“It’s going to reach a breaking point,” Hamm says, where providers realize that they can’t continue on and are forced to close. “And I think people are going to be surprised by that. The child-care community has been begging for some support, and it’s just not happening.
Yet Clark remains determined to get additional assistance flowing to child-care providers. “We will keep our push on for the funding that we think is necessary,” Clark says, adding that while the HEROES Act will provide some support, it’s “only just the beginning of the investment we’re going to need to ensure that our child-care sector comes through this pandemic and is ready to serve families again.”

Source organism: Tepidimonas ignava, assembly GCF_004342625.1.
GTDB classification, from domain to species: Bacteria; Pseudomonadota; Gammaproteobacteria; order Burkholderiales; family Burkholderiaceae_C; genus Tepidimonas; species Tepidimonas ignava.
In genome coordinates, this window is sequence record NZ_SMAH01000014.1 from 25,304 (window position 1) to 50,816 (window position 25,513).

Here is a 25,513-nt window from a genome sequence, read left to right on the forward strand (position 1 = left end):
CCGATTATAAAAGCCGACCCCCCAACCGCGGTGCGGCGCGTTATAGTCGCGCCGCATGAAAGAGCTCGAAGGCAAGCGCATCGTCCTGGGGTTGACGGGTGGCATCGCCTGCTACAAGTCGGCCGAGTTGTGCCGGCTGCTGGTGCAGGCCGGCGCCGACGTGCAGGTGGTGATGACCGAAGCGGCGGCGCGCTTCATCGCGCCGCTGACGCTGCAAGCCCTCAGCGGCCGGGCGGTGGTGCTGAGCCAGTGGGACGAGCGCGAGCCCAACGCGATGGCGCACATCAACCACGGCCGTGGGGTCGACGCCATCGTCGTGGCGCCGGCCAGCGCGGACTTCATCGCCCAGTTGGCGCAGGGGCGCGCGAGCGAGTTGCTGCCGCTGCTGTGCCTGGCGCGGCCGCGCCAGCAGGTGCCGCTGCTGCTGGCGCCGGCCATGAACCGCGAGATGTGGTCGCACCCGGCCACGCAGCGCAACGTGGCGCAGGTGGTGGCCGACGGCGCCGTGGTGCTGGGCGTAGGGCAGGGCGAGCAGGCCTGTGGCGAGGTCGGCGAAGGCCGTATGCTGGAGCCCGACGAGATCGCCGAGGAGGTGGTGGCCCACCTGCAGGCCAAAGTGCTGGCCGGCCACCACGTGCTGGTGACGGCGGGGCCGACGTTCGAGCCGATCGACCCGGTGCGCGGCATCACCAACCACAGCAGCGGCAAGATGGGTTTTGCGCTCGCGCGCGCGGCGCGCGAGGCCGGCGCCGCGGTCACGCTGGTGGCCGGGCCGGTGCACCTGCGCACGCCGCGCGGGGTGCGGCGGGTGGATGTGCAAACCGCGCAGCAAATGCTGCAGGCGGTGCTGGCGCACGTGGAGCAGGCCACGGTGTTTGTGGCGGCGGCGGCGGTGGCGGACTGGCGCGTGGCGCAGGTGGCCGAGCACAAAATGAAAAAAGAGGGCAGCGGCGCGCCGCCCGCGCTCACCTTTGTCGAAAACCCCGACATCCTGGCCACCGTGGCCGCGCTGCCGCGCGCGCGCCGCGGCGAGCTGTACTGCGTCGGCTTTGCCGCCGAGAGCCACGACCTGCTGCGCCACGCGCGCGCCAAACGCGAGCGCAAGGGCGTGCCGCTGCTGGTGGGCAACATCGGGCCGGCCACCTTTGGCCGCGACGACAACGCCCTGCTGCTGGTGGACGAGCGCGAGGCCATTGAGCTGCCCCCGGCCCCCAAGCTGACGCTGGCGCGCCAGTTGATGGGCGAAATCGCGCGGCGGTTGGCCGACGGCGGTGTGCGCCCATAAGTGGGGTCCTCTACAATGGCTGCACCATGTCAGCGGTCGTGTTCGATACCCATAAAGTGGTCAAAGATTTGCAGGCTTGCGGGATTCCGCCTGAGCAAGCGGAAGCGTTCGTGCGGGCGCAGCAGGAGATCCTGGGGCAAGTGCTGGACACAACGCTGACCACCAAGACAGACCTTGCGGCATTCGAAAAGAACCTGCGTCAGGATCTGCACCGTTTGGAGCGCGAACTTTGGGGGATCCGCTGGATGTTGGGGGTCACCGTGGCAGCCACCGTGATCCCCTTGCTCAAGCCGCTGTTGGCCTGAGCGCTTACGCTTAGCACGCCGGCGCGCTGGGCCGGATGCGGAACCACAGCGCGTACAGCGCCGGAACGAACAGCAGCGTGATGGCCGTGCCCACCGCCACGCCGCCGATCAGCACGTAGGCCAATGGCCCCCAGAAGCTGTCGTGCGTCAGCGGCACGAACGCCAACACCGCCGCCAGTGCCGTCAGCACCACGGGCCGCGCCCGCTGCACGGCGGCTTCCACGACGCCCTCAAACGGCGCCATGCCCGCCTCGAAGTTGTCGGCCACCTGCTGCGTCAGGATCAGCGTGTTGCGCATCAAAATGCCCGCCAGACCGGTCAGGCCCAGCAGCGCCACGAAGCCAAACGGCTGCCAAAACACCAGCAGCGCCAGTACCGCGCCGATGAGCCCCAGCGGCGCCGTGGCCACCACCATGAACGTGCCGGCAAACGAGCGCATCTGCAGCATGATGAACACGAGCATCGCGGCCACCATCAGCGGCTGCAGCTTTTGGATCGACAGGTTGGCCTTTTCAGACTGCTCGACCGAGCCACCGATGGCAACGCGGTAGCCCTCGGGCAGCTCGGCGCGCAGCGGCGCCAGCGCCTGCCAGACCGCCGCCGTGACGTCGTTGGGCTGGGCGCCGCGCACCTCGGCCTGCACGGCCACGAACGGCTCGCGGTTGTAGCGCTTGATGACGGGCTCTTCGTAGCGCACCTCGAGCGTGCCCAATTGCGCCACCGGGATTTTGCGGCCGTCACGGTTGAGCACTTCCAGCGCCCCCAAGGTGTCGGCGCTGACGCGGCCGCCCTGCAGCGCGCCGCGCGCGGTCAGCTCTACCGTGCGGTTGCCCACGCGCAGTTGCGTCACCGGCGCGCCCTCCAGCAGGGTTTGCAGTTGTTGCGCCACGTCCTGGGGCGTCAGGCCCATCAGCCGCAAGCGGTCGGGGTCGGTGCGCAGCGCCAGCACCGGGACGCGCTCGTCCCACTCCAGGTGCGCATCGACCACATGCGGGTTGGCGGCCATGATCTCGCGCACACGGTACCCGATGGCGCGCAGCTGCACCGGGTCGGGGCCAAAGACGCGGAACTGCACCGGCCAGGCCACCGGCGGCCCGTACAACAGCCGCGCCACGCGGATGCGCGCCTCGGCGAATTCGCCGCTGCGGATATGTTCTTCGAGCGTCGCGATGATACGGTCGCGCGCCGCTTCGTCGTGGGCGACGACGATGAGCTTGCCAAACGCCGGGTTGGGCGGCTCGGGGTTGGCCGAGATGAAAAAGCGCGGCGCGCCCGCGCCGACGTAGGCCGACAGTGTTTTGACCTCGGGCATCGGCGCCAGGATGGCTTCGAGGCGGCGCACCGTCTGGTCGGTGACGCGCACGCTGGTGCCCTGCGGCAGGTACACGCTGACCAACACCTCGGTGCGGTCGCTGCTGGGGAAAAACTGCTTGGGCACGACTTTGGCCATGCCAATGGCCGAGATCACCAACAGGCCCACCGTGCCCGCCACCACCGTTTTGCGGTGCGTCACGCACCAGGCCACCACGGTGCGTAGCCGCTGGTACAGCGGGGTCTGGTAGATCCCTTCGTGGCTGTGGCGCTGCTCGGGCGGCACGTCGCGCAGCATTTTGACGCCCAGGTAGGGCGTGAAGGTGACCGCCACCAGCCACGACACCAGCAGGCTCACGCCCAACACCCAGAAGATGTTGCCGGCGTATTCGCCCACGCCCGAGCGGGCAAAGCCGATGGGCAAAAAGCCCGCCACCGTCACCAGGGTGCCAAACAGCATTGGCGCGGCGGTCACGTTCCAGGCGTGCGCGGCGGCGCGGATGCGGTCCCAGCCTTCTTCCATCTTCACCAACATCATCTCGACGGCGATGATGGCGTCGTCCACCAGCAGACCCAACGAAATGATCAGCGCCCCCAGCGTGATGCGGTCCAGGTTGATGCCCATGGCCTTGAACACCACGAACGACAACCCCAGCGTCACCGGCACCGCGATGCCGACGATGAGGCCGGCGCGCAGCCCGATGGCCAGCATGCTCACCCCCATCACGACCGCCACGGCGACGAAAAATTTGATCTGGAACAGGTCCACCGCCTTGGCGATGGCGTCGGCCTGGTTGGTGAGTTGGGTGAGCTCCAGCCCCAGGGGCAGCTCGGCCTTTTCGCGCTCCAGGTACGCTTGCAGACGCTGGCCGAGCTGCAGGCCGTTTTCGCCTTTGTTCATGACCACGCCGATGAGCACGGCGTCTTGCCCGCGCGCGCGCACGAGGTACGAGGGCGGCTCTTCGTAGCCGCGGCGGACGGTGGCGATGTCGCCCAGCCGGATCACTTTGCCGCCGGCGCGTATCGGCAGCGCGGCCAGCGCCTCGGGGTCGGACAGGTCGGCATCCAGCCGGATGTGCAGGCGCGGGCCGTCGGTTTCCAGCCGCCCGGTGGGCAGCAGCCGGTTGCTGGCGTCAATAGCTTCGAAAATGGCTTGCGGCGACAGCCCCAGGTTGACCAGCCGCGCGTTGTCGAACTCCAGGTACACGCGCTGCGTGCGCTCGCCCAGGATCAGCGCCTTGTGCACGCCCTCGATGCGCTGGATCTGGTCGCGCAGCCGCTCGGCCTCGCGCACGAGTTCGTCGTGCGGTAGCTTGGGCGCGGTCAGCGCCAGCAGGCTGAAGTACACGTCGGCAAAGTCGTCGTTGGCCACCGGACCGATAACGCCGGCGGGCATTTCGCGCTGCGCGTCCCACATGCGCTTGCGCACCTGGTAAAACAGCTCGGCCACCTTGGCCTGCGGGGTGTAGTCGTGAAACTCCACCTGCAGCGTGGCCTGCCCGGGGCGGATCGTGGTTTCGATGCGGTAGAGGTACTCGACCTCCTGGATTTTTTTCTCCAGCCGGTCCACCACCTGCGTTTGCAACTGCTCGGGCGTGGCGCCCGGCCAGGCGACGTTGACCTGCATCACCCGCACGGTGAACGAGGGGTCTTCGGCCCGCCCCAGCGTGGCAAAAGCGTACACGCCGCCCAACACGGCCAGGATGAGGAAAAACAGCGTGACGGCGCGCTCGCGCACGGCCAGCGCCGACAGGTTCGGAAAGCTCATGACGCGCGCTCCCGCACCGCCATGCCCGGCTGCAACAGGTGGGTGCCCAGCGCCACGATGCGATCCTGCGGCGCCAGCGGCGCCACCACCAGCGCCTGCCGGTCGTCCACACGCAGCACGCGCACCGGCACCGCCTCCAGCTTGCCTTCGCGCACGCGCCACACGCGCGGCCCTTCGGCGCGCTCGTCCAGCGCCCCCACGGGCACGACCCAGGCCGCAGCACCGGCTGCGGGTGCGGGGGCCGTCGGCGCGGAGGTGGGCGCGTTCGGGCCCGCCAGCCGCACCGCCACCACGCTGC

“We’re going to keep pushing for this funding, whether it’s in another relief package, or if we can get the Senate to add even additional funding — and we’re going to start looking towards recovery bills and infrastructure bills, all the places where we can put the investments in to our American families and our children because we know that there is going to be no recovery without a strong child-care system,” Clark says.
Original story here.